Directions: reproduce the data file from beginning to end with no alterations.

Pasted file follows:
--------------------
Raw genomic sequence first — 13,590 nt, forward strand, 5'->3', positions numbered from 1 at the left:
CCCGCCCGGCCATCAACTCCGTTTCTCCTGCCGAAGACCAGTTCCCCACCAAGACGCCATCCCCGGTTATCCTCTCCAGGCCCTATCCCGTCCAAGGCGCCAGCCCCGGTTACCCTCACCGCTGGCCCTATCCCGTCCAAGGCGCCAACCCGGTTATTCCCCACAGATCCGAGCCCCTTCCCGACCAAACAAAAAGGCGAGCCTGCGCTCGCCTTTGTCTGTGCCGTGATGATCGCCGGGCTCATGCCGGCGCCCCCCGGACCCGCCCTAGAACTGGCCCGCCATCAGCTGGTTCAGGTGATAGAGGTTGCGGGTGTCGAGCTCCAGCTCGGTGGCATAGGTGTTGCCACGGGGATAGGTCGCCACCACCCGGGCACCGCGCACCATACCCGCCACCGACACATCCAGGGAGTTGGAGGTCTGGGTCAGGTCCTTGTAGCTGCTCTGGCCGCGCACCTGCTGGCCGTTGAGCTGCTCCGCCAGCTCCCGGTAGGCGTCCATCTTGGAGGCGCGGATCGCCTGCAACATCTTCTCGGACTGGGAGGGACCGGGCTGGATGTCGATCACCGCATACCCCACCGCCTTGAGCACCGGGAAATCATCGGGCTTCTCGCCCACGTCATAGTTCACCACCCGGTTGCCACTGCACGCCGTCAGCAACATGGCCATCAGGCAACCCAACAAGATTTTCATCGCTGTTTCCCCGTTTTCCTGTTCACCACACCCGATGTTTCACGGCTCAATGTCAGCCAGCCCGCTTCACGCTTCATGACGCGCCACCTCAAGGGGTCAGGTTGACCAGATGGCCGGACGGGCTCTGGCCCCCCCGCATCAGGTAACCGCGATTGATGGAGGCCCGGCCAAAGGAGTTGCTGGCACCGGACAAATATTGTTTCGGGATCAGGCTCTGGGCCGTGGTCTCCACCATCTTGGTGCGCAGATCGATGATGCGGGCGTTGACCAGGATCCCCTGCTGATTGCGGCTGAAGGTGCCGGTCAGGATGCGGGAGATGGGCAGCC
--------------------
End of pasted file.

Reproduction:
Raw genomic sequence first — 13,590 nt, forward strand, 5'->3', positions numbered from 1 at the left:
CCCGCCCGGCCATCAACTCCGTTTCTCCTGCCGAAGACCAGTTCCCCACCAAGACGCCATCCCCGGTTATCCTCTCCAGGCCCTATCCCGTCCAAGGCGCCAGCCCCGGTTACCCTCACCGCTGGCCCTATCCCGTCCAAGGCGCCAACCCGGTTATTCCCCACAGATCCGAGCCCCTTCCCGACCAAACAAAAAGGCGAGCCTGCGCTCGCCTTTGTCTGTGCCGTGATGATCGCCGGGCTCATGCCGGCGCCCCCCGGACCCGCCCTAGAACTGGCCCGCCATCAGCTGGTTCAGGTGATAGAGGTTGCGGGTGTCGAGCTCCAGCTCGGTGGCATAGGTGTTGCCACGGGGATAGGTCGCCACCACCCGGGCACCGCGCACCATACCCGCCACCGACACATCCAGGGAGTTGGAGGTCTGGGTCAGGTCCTTGTAGCTGCTCTGGCCGCGCACCTGCTGGCCGTTGAGCTGCTCCGCCAGCTCCCGGTAGGCGTCCATCTTGGAGGCGCGGATCGCCTGCAACATCTTCTCGGACTGGGAGGGACCGGGCTGGATGTCGATCACCGCATACCCCACCGCCTTGAGCACCGGGAAATCATCGGGCTTCTCGCCCACGTCATAGTTCACCACCCGGTTGCCACTGCACGCCGTCAGCAACATGGCCATCAGGCAACCCAACAAGATTTTCATCGCTGTTTCCCCGTTTTCCTGTTCACCACACCCGATGTTTCACGGCTCAATGTCAGCCAGCCCGCTTCACGCTTCATGACGCGCCACCTCAAGGGGTCAGGTTGACCAGATGGCCGGACGGGCTCTGGCCCCCCCGCATCAGGTAACCGCGATTGATGGAGGCCCGGCCAAAGGAGTTGCTGGCACCGGACAAATATTGTTTCGGGATCAGGCTCTGGGCCGTGGTCTCCACCATCTTGGTGCGCAGATCGATGATGCGGGCGTTGACCAGGATCCCCTGCTGATTGCGGCTGAAGGTGCCGGTCAGGATGCGGGAGATGGGCAGCC